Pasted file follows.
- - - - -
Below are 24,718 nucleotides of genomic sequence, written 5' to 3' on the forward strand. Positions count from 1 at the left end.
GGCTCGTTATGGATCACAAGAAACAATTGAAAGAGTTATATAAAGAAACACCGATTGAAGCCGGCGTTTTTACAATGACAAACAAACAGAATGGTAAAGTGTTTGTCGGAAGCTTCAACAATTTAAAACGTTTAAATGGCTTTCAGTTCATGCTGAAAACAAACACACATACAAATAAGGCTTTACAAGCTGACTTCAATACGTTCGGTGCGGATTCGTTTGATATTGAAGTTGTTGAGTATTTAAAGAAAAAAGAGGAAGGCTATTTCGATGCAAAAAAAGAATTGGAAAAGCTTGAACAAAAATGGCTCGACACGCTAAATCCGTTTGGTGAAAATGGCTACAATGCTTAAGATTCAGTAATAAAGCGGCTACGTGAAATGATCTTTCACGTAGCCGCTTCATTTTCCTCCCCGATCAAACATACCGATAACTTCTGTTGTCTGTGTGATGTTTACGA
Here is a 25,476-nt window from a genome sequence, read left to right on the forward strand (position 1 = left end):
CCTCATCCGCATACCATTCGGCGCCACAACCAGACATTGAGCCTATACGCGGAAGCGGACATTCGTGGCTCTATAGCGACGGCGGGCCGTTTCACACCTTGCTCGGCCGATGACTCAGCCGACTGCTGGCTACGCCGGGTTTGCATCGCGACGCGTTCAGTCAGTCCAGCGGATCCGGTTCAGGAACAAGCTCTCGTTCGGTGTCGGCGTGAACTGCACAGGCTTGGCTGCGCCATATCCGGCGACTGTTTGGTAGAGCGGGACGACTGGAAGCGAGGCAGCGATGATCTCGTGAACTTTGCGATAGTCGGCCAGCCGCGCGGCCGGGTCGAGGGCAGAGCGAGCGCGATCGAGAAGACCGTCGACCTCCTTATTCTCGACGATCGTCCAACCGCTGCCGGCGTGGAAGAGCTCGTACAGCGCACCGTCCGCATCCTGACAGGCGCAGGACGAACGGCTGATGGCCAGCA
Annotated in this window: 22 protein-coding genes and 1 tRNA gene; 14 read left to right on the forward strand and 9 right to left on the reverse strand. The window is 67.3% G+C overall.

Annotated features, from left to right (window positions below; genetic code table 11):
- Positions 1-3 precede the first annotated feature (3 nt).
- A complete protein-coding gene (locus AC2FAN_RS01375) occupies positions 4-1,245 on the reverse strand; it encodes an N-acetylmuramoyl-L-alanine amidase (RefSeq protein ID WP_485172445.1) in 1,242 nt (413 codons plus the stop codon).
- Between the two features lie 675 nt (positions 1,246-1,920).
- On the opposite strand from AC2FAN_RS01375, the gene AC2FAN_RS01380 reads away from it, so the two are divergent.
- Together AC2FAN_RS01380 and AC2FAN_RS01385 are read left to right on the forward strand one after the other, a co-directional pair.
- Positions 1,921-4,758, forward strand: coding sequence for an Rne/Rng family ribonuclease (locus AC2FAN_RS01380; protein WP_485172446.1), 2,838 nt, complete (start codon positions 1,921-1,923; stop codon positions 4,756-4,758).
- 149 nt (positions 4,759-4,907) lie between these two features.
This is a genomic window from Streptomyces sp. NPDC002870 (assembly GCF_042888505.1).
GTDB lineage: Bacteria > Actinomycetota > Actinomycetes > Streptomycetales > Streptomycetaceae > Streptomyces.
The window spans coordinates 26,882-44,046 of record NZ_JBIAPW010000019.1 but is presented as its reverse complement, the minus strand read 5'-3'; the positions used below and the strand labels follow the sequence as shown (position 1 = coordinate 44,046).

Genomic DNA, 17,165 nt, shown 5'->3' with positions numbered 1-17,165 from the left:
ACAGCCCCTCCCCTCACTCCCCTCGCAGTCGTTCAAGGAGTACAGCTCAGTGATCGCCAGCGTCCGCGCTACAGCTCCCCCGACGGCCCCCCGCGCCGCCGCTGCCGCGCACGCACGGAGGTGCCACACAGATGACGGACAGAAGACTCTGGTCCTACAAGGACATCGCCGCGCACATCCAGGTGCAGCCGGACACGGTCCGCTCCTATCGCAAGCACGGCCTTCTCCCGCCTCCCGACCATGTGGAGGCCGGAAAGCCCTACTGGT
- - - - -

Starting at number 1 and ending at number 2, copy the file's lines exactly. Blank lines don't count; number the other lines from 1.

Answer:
Below are 24,718 nucleotides of genomic sequence, written 5' to 3' on the forward strand. Positions count from 1 at the left end.
GGCTCGTTATGGATCACAAGAAACAATTGAAAGAGTTATATAAAGAAACACCGATTGAAGCCGGCGTTTTTACAATGACAAACAAACAGAATGGTAAAGTGTTTGTCGGAAGCTTCAACAATTTAAAACGTTTAAATGGCTTTCAGTTCATGCTGAAAACAAACACACATACAAATAAGGCTTTACAAGCTGACTTCAATACGTTCGGTGCGGATTCGTTTGATATTGAAGTTGTTGAGTATTTAAAGAAAAAAGAGGAAGGCTATTTCGATGCAAAAAAAGAATTGGAAAAGCTTGAACAAAAATGGCTCGACACGCTAAATCCGTTTGGTGAAAATGGCTACAATGCTTAAGATTCAGTAATAAAGCGGCTACGTGAAATGATCTTTCACGTAGCCGCTTCATTTTCCTCCCCGATCAAACATACCGATAACTTCTGTTGTCTGTGTGATGTTTACGA